More than 29 million Americans—about 9% of the U.S. population—have diabetes, according to the American Diabetes Association (ADA). Racial and ethnic minority groups have higher rates of the disease, which, when not managed effectively, leads to debilitating complications like cardiovascular disease, kidney disease, stroke, and blindness. As it is, however, some patients are well down the road to developing these sequelae before being diagnosed formally with diabetes. Since point-of-care (POC) tests that measure HbA1c are well-established tools for monitoring and managing long-term glycemic control, some healthcare professionals believe using them for diagnosis would catch individuals earlier in the diabetes disease process, enabling timelier treatments and better outcomes.
The Food and Drug Administration (FDA) is now considering an application for what would be the first approved POC HbA1c diagnostic test in the U.S. Waltham, Massachusetts-based Alere’s Afinion HbA1c Dx test would be considered a moderate-complexity test, meaning that sites offering it would be required to perform proficiency testing and adhere to other quality control conditions. Alere currently markets a version of Afinion that is a CLIA-waived test for monitoring HbA1c and not subject to as much scrutiny.
An Ongoing Debate
POC HbA1c diagnostic tests have been an ongoing topic of debate. Advocates say these assays will enable clinicians to make quicker treatment decisions and facilitate productive conversations with patients before they leave their medical appointments, while others—especially the ADA—currently disapprove of POC HbA1c tests for diagnosing diabetes. Since 2010 when ADA first endorsed HbA1c testing as a means of diagnosing the disease, the organization has looked askance at using POC tests for this purpose, initially due to concerns about POC accuracy and later because of lack of required proficiency testing. ADA’s influential Standards of Medical Care in Diabetes in 2016 once again did not recommend POC HbA1c assays because proficiency testing is not mandated for their use. The 2017 update continued this stance, but ADA added that it would consider a future recommendation if proficiency testing is performed and documented (Diabetes Care 2017;40:S11–24).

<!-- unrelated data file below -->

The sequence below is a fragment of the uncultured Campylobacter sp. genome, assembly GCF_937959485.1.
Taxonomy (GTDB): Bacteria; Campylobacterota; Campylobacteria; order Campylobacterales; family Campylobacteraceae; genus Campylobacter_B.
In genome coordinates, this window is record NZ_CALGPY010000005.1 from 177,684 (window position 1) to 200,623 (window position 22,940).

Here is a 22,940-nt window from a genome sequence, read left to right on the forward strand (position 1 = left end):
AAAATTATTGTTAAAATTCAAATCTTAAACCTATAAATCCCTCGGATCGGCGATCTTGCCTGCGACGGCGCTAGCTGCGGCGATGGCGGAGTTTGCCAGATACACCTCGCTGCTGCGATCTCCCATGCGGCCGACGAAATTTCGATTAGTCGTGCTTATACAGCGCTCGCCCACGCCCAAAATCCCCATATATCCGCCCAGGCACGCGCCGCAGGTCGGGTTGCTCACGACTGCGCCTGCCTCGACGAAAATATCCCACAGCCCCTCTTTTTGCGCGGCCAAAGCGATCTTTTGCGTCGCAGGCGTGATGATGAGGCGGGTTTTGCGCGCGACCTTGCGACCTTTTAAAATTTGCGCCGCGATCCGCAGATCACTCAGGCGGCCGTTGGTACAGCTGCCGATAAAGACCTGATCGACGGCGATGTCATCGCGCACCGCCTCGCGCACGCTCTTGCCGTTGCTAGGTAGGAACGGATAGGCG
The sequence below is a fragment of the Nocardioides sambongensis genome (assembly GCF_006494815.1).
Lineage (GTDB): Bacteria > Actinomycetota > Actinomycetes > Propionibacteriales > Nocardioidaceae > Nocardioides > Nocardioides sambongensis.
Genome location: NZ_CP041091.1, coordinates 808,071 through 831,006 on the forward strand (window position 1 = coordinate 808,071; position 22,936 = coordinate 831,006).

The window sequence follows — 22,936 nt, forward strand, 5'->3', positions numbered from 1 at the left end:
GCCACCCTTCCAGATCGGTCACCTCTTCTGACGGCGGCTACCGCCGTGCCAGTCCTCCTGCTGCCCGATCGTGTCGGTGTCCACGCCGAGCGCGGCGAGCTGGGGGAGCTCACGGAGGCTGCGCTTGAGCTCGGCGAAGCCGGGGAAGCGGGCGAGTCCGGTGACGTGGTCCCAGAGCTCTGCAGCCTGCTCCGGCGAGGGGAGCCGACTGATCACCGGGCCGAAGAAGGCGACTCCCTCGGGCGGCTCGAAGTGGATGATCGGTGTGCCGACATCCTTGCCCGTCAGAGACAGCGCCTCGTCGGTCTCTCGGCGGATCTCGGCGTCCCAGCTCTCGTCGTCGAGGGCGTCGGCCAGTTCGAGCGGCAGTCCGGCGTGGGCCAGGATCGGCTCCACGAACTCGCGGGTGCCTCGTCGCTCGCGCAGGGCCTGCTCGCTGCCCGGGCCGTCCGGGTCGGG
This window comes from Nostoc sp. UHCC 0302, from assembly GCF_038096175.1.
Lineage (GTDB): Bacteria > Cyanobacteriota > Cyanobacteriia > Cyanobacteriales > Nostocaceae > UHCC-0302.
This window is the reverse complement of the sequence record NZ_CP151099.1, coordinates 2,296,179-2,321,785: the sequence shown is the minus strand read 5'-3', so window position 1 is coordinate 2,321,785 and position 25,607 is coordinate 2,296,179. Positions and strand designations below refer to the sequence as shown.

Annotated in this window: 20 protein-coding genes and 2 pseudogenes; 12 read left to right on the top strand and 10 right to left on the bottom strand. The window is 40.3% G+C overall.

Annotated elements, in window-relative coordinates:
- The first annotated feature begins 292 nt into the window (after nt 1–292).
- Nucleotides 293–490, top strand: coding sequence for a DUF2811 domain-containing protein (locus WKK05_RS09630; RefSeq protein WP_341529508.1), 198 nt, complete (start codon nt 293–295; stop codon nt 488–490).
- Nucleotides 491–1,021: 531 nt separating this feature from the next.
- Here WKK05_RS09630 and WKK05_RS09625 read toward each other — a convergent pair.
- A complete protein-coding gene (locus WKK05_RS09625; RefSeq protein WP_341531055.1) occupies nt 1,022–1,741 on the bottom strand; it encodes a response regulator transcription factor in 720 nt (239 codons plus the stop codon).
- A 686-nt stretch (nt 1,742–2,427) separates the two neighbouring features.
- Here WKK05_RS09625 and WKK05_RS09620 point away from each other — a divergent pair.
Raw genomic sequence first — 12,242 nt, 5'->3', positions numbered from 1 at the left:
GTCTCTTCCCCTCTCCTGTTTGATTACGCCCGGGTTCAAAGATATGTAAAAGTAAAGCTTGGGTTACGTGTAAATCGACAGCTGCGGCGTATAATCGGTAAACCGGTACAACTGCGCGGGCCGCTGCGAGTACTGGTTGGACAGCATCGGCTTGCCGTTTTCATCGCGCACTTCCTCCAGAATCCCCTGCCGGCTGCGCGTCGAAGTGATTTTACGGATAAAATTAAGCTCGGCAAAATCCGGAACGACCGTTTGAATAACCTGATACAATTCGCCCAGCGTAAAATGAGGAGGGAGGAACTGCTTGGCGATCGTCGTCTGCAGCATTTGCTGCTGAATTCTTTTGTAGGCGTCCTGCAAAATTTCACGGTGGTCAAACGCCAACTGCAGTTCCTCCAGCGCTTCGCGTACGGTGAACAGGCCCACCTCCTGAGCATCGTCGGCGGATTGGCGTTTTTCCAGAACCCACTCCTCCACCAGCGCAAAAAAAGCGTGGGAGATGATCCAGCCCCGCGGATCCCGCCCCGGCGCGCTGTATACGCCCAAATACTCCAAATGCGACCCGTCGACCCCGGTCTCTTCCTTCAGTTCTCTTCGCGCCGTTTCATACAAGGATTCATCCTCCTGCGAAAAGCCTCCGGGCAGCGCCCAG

The International View
Even as the U.S. has yet to take the plunge, entities elsewhere have accepted POC HbA1c tests for diagnosing diabetes. The World Health Organization (WHO) did so in 2011 “provided that stringent quality assurance tests are in place and assays are standardized to criteria aligned to the international reference values, and there are no conditions present which preclude its accurate measurement.” WHO calls for a second test to confirm diagnosis. Also in 2011, an expert group commissioned by the United Kingdom’s National Health Service to analyze issues surrounding POC HbA1c came to a similar conclusion. More recently, in June 2016 Australia’s Department of Health released a protocol that also allows diagnostic POC HbA1c testing with appropriate quality control and external proficiency program participation, and emphasizes the need for test users to get proper training and demonstrate competency.